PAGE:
Risk plays roar back as Clinton's
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[November 07, 2016]
By Jamie McGeever
LONDON (Reuters) - Stocks and the dollar
posted their biggest gains in weeks on Monday after the FBI said it
stood by a recommendation that no criminal charges were warranted
against Hillary Clinton.
The news lifted a cloud over the Democrat's presidential campaign two
days before the U.S. election and put Wall Street firmly on track to
snap a nine-day losing streak - its longest in more than 35 years.
Asian stocks excluding Japan rose 0.8 percent, European stocks were up
almost 1.5 percent and U.S. futures pointed to a rise of 1.4 percent at
the open. That would be the biggest rise in two months.
Many of the safe-haven assets that had performed so strongly last week
when polls showed Republican candidate Donald Trump closing the gap
turned the other way. Gold, bonds and the Swiss franc all fell on
Europe's index of leading 300 shares rose 1.5 percent , the strongest
rally in seven weeks, with a 2.5 percent rise in financials leading the
way. Britain's FTSE 100 and Germany's DAX were up 1.6 percent.
MSCI's broadest index of Asia-Pacific shares outside Japan advanced 0.8
percent, its biggest rise in three weeks. Japanese shares rose 1.2
percent, the biggest rise in seven weeks.
One of the biggest winners was the Mexican peso, which has acted as
something of a bellwether of sentiment as Trump's proposed policies are
considered deeply negative for the country. It rose almost 2 percent to
a 1-1/2 week high of 18.70 per dollar.
Investors had been unnerved by signs of a tightening presidential race.
Trump's stance on foreign policy, trade and immigration has unnerved
financial markets, while Clinton is seen as the status quo candidate.
VOLATILITY INDEX SINKS
The shift in sentiment was reflected by the steep fall in anticipated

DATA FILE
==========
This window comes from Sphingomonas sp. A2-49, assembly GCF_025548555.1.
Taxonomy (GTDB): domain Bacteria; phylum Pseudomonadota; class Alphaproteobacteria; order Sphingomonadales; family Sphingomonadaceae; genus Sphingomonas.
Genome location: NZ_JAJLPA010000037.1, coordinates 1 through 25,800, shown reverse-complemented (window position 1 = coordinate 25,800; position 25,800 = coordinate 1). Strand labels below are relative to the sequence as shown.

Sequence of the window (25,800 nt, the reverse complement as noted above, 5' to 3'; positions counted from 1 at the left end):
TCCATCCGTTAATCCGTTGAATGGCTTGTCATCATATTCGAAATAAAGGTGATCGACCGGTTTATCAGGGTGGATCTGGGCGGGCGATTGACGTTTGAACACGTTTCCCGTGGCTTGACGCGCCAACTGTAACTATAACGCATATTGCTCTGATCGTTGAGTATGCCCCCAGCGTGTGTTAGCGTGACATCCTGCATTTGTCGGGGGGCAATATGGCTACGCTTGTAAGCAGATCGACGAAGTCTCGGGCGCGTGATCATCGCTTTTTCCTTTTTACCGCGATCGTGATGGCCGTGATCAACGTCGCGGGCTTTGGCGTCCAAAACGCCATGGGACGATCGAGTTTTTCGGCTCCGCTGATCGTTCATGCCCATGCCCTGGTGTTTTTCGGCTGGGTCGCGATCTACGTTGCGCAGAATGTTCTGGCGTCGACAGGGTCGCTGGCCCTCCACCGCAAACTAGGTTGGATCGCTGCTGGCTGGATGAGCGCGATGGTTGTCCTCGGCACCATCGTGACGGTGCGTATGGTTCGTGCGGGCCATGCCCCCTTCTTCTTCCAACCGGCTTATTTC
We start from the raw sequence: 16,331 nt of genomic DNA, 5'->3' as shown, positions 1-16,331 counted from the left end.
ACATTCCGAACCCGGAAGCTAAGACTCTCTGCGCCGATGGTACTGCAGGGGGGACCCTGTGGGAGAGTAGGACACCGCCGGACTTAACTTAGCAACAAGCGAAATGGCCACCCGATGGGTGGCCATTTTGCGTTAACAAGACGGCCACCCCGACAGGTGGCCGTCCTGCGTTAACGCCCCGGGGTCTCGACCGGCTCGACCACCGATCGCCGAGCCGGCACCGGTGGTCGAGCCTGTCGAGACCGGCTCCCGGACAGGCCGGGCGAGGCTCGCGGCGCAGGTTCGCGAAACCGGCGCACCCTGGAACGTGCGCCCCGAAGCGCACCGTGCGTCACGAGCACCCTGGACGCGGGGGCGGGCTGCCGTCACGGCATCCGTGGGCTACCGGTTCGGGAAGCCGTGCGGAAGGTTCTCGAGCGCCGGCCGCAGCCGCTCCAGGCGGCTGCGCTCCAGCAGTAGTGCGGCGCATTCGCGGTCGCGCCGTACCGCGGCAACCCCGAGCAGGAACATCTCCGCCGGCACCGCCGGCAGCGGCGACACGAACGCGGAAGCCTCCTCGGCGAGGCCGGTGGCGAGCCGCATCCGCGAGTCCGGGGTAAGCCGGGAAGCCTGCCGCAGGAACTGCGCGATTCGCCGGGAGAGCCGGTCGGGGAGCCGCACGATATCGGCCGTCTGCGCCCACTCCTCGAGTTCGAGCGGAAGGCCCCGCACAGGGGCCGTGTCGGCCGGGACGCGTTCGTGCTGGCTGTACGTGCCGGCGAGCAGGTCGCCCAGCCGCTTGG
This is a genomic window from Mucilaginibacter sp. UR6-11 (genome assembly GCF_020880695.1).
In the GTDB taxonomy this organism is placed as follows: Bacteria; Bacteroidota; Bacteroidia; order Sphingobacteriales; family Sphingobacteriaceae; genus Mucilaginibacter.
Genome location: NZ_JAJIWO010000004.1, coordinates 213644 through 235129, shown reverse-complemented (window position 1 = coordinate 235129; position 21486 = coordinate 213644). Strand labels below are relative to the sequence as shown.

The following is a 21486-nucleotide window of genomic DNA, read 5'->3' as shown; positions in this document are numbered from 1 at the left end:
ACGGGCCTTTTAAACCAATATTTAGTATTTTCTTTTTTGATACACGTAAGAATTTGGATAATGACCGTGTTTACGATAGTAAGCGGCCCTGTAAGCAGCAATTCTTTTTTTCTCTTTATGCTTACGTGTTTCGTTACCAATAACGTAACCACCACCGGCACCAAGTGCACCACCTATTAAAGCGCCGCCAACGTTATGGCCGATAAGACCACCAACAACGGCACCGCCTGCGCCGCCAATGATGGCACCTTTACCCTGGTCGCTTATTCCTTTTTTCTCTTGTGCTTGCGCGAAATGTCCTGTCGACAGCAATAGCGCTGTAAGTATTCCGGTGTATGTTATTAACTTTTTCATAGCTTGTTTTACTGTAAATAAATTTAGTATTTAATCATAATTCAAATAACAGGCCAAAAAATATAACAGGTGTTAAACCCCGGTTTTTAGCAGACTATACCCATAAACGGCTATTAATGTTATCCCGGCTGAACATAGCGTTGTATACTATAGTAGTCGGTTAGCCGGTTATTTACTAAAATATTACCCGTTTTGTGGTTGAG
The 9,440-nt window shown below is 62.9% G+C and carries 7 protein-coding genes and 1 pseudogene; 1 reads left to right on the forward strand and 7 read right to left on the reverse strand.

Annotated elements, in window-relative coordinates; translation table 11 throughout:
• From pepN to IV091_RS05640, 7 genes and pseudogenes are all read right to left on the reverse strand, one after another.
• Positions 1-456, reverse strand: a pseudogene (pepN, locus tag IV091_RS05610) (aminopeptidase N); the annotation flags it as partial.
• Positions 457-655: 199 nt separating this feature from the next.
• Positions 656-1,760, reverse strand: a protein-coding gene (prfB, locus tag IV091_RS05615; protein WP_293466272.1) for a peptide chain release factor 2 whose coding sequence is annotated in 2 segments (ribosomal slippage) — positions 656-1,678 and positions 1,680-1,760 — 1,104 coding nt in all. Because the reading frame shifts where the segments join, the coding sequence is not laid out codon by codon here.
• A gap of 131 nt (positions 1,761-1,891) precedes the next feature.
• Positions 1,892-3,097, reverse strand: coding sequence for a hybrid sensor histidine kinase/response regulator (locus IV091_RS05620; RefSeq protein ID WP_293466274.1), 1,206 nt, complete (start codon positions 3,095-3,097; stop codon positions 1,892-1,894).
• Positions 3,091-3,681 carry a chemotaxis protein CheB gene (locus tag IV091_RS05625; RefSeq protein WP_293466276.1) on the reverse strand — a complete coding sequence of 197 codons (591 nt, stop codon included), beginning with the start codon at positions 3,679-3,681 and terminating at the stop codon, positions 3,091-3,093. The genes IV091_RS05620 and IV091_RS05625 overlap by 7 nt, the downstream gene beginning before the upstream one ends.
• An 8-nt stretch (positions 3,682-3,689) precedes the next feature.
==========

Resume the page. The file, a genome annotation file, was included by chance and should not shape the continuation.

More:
market volatility. The VIX index, dubbed the "fear index" of U.S.
stocks, posted its biggest one-day fall in over four months. That
followed a record stretch of nine consecutive daily increases.
"If Clinton wins we could see a continued recovery in risky assets like
stocks and the Mexican peso. There could be another sell-off in gold and
U.S. Treasuries, pushing up bond yields, which could also be
dollar-positive," said Kathleen Brooks, Research Director at City Index.
Gold, which also rose every day last week to a one-month high above
$1,300 an ounce, fell 1.3 percent, its biggest drop in over a month, to
The latest election news also allowed investors to shift some of their
focus back to U.S. economic fundamentals, and the likelihood of an
interest rate hike next month after a government report on Friday showed
solid jobs gains and a rise in wages in October.
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Investors look at computer screens showing stock information at a
brokerage house in Shanghai, China, April 21, 2016. REUTERS/Aly
Bond prices retreated as risk appetite surged across the board. U.S.
10-year Treasury yields were up 3 basis points at 1.82 percent,
benchmark euro zone yields were up 2 basis points at 0.15 percent
and UK yields were up 3 basis points at 1.16 percent .
Bond yields were off earlier highs though. Although markets cheered
the prospect of a Clinton win, they still carry scars from getting
Britain's referendum on leaving the European Union membership so
wrong in June.
"Markets are edging towards Clinton largely because of polling and
we saw in the Brexit referendum how wrong that can be," said Luke
Hickmore, senior fixed income fund manager at Aberdeen Asset
"The memory of that referendum should loom large in investors'
memories because so much of the polling was wrong then."
In the currency market, the dollar jumped 1.2 percent against the
yen to 104.35 yen, its biggest rise in a month, while the euro
dropped 0.7 percent to $1.1060 .
The Swiss franc fell around 1 percent against the dollar to 0.98 per
dollar, its biggest fall since late August.
Oil prices rose, with traders citing opportunistic buying following
sharp declines in the previous week on weak fundamentals.
Brent crude oil futures were trading at $46.22 per barrel, up 1.4
percent. U.S. West Texas Intermediate (WTI) crude futures were up
1.7 percent at $44.80 a barrel.
(Reporting by Jamie McGeever; editing by John Stonestreet)
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